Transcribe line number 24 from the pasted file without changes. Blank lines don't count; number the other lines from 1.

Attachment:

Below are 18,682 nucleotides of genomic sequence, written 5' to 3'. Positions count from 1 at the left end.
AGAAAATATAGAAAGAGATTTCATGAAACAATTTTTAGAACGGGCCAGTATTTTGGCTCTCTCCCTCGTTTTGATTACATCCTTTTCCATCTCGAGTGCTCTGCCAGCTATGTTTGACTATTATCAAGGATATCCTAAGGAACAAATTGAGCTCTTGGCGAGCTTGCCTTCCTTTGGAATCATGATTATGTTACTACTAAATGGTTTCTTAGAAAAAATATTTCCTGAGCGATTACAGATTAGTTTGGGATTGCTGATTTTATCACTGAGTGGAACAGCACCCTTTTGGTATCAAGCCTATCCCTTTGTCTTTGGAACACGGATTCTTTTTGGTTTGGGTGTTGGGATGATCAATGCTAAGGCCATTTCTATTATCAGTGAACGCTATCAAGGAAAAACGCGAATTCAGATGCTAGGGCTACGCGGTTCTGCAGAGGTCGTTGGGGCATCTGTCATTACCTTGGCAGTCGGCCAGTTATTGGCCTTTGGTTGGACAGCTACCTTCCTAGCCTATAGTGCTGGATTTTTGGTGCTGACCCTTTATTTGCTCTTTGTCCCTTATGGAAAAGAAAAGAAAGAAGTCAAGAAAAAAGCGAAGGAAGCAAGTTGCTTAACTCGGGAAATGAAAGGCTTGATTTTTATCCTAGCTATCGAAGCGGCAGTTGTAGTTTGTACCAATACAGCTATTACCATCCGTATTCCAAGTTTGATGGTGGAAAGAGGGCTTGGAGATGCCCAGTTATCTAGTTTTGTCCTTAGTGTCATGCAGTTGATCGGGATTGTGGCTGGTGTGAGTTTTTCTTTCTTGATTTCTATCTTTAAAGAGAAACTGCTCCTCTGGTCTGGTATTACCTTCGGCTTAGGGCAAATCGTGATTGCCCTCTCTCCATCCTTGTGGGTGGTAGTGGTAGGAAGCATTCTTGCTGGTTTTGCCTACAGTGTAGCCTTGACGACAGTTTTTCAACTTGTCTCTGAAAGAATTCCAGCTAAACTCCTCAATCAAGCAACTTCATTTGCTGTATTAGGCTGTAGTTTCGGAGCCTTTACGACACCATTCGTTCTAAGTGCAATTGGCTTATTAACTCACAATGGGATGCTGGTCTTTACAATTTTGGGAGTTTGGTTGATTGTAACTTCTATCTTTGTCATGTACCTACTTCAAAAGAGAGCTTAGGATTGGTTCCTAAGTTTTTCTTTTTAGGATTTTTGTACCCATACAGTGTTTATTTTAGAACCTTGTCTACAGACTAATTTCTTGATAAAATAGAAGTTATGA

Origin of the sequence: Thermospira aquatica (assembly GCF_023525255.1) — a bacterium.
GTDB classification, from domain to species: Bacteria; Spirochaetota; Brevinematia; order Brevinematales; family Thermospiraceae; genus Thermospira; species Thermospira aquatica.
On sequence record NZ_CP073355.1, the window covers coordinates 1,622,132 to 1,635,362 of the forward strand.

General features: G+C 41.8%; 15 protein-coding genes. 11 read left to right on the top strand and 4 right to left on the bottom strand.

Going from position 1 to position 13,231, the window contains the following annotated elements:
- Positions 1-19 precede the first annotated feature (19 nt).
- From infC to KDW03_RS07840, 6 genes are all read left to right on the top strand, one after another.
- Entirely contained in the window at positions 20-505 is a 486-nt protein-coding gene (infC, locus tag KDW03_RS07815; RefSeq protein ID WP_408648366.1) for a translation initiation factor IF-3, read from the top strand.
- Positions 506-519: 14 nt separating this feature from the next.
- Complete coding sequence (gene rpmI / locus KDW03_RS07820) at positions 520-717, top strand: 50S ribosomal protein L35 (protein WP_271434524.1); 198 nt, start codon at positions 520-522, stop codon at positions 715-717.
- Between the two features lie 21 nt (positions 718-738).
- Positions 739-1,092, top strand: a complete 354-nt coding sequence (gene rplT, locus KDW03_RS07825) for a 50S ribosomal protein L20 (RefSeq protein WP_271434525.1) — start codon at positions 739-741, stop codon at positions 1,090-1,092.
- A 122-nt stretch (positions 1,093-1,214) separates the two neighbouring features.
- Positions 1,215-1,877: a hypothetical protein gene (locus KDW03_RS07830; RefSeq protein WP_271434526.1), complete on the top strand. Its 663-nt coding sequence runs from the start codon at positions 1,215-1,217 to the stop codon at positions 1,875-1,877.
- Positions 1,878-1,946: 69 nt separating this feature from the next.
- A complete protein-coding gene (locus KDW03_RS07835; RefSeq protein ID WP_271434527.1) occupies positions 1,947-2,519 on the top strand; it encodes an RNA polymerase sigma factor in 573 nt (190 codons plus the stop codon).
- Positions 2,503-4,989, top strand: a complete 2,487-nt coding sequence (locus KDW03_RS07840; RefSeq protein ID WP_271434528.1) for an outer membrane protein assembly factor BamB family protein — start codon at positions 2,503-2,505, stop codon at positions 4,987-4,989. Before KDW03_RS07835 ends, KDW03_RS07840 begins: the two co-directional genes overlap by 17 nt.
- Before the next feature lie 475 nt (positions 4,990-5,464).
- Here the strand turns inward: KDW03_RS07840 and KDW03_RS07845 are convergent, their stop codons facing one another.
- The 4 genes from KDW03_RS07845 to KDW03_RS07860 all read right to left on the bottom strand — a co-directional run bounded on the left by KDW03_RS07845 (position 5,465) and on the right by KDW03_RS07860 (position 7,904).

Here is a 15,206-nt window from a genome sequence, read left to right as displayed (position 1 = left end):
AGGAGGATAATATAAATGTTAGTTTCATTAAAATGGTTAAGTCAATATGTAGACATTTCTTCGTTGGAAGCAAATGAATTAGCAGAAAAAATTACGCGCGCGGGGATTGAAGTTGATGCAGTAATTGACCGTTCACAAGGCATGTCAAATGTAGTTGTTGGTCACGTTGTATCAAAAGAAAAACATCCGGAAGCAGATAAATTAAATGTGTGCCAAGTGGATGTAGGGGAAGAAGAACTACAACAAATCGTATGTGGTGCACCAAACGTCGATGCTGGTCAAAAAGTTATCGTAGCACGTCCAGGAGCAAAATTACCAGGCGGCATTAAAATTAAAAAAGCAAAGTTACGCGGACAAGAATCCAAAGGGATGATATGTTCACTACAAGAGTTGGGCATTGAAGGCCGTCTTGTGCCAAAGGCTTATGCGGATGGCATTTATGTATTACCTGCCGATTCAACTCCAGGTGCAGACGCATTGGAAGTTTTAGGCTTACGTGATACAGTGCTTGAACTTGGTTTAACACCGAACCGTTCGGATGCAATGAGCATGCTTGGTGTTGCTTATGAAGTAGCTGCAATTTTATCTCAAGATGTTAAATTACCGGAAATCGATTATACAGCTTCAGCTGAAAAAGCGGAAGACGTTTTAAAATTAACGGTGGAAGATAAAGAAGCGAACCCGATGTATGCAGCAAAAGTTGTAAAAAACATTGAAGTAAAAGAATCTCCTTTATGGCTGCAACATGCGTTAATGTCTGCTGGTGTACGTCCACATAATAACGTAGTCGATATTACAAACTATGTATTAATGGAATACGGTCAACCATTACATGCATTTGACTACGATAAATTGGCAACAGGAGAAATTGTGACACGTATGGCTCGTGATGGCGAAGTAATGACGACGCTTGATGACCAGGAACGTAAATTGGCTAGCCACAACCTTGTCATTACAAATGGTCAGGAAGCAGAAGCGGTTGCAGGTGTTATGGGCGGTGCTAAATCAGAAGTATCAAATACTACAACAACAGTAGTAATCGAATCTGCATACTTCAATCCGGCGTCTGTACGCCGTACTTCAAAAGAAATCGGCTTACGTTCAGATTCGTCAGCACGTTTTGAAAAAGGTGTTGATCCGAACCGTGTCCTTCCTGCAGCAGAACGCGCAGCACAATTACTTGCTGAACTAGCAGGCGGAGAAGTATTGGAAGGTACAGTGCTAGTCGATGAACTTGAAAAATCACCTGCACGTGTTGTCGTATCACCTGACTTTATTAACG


AGGAGGATAATATAAATGTTAGTTTCATTAAAATGGTTAAGTCAATATGTAGACATTTCTTCGTTGGAAGCAAATGAATTAGCAGAAAAAATTACGCGCGCGGGGATTGAAGTTGATGCAGTAATTGACCGTTCACAAGGCATGTCAAATGTAGTTGTTGGTCACGTTGTATCAAAAGAAAAACATCCGGAAGCAGATAAATTAAATGTGTGCCAAGTGGATGTAGGGGAAGAAGAACTACAACAAATCGTATGTGGTGCACCAAACGTCGATGCTGGTCAAAAAGTTATCGTAGCACGTCCAGGAGCAAAATTACCAGGCGGCATTAAAATTAAAAAAGCAAAGTTACGCGGACAAGAATCCAAAGGGATGATATGTTCACTACAAGAGTTGGGCATTGAAGGCCGTCTTGTGCCAAAGGCTTATGCGGATGGCATTTATGTATTACCTGCCGATTCAACTCCAGGTGCAGACGCATTGGAAGTTTTAGGCTTACGTGATACAGTGCTTGAACTTGGTTTAACACCGAACCGTTCGGATGCAATGAGCATGCTTGGTGTTGCTTATGAAGTAGCTGCAATTTTATCTCAAGATGTTAAATTACCGGAAATCGATTATACAGCTTCAGCTGAAAAAGCGGAAGACGTTTTAAAATTAACGGTGGAAGATAAAGAAGCGAACCCGATGTATGCAGCAAAAGTTGTAAAAAACATTGAAGTAAAAGAATCTCCTTTATGGCTGCAACATGCGTTAATGTCTGCTGGTGTACGTCCACATAATAACGTAGTCGATATTACAAACTATGTATTAATGGAATACGGTCAACCATTACATGCATTTGACTACGATAAATTGGCAACAGGAGAAATTGTGACACGTATGGCTCGTGATGGCGAAGTAATGACGACGCTTGATGACCAGGAACGTAAATTGGCTAGCCACAACCTTGTCATTACAAATGGTCAGGAAGCAGAAGCGGTTGCAGGTGTTATGGGCGGTGCTAAATCAGAAGTATCAAATACTACAACAACAGTAGTAATCGAATCTGCATACTTCAATCCGGCGTCTGTACGCCGTACTTCAAAAGAAATCGGCTTACGTTCAGATTCGTCAGCACGTTTTGAAAAAGGTGTTGATCCGAACCGTGTCCTTCCTGCAGCAGAACGCGCAGCACAATTACTTGCTGAACTAGCAGGCGGAGAAGTATTGGAAGGTACAGTGCTAGTCGATGAACTTGAAAAATCACCTGCACGTGTTGTCGTATCACCTGACTTTATTAACG